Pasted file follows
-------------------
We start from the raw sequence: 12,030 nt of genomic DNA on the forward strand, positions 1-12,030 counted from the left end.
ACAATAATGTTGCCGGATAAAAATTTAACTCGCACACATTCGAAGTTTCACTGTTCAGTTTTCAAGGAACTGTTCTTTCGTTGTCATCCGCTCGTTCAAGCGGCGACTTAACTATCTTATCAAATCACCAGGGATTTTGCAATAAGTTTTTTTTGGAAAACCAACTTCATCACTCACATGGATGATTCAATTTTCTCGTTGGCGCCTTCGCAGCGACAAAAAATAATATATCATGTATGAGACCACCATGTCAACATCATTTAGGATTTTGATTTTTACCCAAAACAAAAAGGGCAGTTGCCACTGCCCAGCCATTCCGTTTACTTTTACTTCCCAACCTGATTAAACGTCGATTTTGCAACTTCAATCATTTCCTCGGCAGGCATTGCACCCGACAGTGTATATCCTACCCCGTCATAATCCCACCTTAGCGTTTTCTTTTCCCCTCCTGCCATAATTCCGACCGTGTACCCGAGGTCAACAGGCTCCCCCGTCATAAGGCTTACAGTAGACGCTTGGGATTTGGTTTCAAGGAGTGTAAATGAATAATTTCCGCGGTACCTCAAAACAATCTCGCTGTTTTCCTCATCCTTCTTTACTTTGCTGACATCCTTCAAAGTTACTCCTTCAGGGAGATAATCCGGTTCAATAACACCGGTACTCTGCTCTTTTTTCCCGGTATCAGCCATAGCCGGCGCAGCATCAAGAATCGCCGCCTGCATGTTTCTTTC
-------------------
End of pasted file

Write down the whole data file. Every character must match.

We start from the raw sequence: 12,030 nt of genomic DNA on the forward strand, positions 1-12,030 counted from the left end.
ACAATAATGTTGCCGGATAAAAATTTAACTCGCACACATTCGAAGTTTCACTGTTCAGTTTTCAAGGAACTGTTCTTTCGTTGTCATCCGCTCGTTCAAGCGGCGACTTAACTATCTTATCAAATCACCAGGGATTTTGCAATAAGTTTTTTTTGGAAAACCAACTTCATCACTCACATGGATGATTCAATTTTCTCGTTGGCGCCTTCGCAGCGACAAAAAATAATATATCATGTATGAGACCACCATGTCAACATCATTTAGGATTTTGATTTTTACCCAAAACAAAAAGGGCAGTTGCCACTGCCCAGCCATTCCGTTTACTTTTACTTCCCAACCTGATTAAACGTCGATTTTGCAACTTCAATCATTTCCTCGGCAGGCATTGCACCCGACAGTGTATATCCTACCCCGTCATAATCCCACCTTAGCGTTTTCTTTTCCCCTCCTGCCATAATTCCGACCGTGTACCCGAGGTCAACAGGCTCCCCCGTCATAAGGCTTACAGTAGACGCTTGGGATTTGGTTTCAAGGAGTGTAAATGAATAATTTCCGCGGTACCTCAAAACAATCTCGCTGTTTTCCTCATCCTTCTTTACTTTGCTGACATCCTTCAAAGTTACTCCTTCAGGGAGATAATCCGGTTCAATAACACCGGTACTCTGCTCTTTTTTCCCGGTATCAGCCATAGCCGGCGCAGCATCAAGAATCGCCGCCTGCATGTTTCTTTC